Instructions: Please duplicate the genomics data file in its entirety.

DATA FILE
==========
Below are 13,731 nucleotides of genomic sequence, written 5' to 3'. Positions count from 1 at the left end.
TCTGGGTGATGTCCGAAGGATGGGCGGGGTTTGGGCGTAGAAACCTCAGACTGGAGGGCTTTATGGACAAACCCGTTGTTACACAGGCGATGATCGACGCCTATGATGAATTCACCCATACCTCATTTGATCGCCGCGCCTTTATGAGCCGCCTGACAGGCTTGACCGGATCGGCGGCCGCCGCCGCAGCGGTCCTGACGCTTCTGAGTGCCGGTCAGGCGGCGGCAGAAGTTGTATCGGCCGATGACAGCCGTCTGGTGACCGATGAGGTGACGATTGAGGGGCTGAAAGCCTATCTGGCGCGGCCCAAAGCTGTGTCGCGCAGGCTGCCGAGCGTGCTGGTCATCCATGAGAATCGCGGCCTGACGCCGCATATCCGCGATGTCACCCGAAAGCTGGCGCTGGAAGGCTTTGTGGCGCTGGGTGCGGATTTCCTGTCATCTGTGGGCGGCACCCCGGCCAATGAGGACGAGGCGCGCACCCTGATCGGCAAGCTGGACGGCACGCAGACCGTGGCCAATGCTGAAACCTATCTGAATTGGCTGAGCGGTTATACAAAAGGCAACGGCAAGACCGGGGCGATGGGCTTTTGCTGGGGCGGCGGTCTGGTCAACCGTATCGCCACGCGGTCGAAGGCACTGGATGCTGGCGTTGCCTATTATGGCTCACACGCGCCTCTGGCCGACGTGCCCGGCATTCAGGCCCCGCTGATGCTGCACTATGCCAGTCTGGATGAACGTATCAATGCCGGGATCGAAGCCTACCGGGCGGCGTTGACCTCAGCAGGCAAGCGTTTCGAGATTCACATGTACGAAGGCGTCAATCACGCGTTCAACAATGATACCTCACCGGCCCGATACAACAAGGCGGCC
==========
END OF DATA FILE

Below are 13,731 nucleotides of genomic sequence, written 5' to 3'. Positions count from 1 at the left end.
TCTGGGTGATGTCCGAAGGATGGGCGGGGTTTGGGCGTAGAAACCTCAGACTGGAGGGCTTTATGGACAAACCCGTTGTTACACAGGCGATGATCGACGCCTATGATGAATTCACCCATACCTCATTTGATCGCCGCGCCTTTATGAGCCGCCTGACAGGCTTGACCGGATCGGCGGCCGCCGCCGCAGCGGTCCTGACGCTTCTGAGTGCCGGTCAGGCGGCGGCAGAAGTTGTATCGGCCGATGACAGCCGTCTGGTGACCGATGAGGTGACGATTGAGGGGCTGAAAGCCTATCTGGCGCGGCCCAAAGCTGTGTCGCGCAGGCTGCCGAGCGTGCTGGTCATCCATGAGAATCGCGGCCTGACGCCGCATATCCGCGATGTCACCCGAAAGCTGGCGCTGGAAGGCTTTGTGGCGCTGGGTGCGGATTTCCTGTCATCTGTGGGCGGCACCCCGGCCAATGAGGACGAGGCGCGCACCCTGATCGGCAAGCTGGACGGCACGCAGACCGTGGCCAATGCTGAAACCTATCTGAATTGGCTGAGCGGTTATACAAAAGGCAACGGCAAGACCGGGGCGATGGGCTTTTGCTGGGGCGGCGGTCTGGTCAACCGTATCGCCACGCGGTCGAAGGCACTGGATGCTGGCGTTGCCTATTATGGCTCACACGCGCCTCTGGCCGACGTGCCCGGCATTCAGGCCCCGCTGATGCTGCACTATGCCAGTCTGGATGAACGTATCAATGCCGGGATCGAAGCCTACCGGGCGGCGTTGACCTCAGCAGGCAAGCGTTTCGAGATTCACATGTACGAAGGCGTCAATCACGCGTTCAACAATGATACCTCACCGGCCCGATACAACAAGGCGGCC